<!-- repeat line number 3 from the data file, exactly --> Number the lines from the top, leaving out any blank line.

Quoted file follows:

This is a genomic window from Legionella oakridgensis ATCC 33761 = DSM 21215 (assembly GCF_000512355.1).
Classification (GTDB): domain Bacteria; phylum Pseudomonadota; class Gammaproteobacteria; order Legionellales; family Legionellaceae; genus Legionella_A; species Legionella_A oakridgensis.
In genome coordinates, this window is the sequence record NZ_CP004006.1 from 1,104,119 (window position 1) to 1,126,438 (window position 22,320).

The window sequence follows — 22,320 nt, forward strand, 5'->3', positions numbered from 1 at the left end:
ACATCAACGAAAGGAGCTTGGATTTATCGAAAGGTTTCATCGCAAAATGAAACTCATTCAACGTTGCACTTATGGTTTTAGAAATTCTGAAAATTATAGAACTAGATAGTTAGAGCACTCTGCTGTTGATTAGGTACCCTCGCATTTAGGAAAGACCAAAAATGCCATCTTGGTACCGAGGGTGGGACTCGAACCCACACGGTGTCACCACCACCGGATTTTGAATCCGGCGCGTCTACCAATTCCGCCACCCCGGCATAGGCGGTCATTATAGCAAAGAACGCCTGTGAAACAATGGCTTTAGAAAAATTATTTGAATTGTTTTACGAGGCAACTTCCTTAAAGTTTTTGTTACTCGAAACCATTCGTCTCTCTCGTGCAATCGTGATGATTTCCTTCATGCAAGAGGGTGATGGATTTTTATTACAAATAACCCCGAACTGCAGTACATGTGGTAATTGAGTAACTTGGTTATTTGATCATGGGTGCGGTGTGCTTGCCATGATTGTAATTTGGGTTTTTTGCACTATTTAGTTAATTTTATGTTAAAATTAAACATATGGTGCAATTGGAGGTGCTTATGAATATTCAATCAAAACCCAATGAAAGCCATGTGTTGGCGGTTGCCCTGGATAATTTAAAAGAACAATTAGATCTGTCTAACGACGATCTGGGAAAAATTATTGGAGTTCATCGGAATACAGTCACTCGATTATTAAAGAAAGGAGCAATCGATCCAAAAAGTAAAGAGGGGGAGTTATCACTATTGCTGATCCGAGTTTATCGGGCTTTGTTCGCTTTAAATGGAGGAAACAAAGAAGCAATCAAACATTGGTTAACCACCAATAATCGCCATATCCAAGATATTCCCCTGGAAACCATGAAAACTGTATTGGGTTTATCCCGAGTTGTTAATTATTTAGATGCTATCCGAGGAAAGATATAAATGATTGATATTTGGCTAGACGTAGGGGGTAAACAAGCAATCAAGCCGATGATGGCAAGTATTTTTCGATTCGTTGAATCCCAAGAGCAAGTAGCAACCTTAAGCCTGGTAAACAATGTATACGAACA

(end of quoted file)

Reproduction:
In genome coordinates, this window is the sequence record NZ_CP004006.1 from 1,104,119 (window position 1) to 1,126,438 (window position 22,320).